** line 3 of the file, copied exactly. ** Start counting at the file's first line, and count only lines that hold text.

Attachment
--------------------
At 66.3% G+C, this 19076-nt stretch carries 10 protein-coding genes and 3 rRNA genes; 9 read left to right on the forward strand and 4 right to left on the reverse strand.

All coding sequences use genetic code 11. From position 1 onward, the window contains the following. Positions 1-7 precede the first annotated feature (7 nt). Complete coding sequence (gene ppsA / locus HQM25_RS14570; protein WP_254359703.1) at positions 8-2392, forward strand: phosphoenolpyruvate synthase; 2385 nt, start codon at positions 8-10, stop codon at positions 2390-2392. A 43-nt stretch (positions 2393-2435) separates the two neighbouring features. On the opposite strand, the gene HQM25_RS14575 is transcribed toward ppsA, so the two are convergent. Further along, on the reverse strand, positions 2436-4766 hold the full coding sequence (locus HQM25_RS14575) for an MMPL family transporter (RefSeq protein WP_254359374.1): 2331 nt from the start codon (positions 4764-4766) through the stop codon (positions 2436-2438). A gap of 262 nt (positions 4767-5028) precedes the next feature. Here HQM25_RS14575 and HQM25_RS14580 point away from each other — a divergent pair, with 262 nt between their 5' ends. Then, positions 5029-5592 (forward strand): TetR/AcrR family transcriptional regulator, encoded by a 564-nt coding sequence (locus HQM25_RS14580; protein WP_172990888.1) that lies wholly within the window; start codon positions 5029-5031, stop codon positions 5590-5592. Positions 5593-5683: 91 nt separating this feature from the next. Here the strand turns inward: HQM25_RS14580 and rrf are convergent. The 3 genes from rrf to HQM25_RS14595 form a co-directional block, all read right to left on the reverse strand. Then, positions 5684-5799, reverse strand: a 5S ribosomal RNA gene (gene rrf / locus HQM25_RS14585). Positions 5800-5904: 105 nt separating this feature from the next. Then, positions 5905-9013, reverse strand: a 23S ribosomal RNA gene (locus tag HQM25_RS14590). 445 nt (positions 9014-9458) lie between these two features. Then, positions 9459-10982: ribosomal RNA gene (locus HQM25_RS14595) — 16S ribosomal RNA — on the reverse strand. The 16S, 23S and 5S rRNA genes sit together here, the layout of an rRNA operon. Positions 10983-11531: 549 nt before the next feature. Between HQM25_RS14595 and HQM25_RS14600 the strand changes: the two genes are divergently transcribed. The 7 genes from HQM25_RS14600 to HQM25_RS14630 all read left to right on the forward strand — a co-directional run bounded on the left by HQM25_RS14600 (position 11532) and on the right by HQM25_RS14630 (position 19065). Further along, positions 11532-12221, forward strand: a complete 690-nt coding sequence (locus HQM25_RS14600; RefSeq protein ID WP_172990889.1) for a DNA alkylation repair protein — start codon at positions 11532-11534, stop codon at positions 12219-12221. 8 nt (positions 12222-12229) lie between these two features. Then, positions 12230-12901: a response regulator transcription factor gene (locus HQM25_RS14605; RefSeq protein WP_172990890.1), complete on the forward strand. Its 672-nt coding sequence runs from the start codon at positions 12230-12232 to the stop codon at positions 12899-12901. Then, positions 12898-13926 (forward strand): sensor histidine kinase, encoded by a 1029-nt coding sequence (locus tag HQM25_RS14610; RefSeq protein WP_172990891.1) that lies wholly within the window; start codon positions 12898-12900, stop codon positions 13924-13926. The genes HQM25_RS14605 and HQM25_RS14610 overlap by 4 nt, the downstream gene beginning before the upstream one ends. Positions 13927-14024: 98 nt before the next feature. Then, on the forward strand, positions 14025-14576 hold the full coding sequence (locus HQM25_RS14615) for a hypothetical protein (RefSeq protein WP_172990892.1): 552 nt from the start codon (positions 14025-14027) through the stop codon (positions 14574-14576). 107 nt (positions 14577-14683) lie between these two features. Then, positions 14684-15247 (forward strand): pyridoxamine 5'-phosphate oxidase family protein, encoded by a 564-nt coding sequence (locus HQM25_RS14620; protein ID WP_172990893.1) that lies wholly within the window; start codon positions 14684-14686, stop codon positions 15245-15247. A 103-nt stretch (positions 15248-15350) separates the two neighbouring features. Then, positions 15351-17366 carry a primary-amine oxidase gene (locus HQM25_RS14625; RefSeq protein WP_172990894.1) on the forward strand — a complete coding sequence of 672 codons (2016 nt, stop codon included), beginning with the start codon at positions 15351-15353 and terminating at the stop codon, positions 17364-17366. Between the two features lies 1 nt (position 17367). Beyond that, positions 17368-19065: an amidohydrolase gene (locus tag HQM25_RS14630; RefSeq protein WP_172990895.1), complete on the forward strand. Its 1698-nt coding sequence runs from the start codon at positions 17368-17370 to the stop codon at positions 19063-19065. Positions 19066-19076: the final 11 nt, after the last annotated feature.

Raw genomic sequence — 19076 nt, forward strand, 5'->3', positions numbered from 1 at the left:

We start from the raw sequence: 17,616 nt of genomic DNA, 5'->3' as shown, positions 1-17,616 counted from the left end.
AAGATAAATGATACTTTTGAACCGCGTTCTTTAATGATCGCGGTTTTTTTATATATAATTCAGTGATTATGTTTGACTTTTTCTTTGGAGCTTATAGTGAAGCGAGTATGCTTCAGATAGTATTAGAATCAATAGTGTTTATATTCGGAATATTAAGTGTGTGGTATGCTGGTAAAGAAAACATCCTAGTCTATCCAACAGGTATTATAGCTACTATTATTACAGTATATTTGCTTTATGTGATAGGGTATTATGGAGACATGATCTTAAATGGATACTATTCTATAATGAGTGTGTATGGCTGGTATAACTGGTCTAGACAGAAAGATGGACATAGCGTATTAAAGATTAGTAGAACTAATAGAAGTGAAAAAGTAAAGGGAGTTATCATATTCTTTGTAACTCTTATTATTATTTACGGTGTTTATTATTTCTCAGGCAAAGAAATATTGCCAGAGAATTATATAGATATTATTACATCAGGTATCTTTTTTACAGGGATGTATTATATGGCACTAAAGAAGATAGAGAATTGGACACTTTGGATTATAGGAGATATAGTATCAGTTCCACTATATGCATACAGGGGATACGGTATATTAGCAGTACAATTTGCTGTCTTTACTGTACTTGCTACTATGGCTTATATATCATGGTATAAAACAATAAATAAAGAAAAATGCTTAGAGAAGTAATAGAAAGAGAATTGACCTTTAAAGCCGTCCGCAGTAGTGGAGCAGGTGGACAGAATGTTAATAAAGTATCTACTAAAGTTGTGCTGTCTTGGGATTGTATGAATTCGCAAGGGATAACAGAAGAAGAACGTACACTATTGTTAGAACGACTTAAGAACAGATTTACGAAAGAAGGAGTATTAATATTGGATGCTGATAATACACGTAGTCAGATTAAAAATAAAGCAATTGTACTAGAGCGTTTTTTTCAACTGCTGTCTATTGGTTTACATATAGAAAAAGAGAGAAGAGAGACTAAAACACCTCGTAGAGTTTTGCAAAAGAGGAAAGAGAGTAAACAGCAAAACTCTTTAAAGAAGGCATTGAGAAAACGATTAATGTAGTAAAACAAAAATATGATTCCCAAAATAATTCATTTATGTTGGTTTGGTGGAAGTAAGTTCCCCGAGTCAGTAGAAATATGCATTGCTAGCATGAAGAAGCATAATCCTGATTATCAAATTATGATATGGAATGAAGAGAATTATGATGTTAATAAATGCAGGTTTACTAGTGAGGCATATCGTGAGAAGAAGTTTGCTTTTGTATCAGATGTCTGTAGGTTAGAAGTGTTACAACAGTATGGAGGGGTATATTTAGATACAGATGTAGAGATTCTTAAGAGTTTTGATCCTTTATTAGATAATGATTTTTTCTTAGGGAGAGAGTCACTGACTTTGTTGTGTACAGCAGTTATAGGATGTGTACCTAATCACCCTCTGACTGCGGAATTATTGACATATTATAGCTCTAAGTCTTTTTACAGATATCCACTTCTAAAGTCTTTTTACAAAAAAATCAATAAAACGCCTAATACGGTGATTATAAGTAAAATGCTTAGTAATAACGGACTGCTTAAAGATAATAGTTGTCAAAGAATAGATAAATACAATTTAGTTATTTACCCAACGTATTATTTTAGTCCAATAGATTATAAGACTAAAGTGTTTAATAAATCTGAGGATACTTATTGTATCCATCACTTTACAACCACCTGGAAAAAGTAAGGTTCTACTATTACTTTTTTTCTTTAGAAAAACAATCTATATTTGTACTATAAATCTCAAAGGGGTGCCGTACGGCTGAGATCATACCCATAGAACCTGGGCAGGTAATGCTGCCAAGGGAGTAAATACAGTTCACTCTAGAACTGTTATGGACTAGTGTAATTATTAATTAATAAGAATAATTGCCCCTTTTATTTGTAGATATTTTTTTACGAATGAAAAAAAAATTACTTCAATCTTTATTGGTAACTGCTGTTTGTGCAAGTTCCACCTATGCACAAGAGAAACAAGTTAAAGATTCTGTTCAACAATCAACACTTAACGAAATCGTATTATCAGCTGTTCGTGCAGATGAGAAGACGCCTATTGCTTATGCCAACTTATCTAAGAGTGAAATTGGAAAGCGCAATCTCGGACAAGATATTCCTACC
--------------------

Raw genomic sequence — 19076 nt, forward strand, 5'->3', positions numbered from 1 at the left: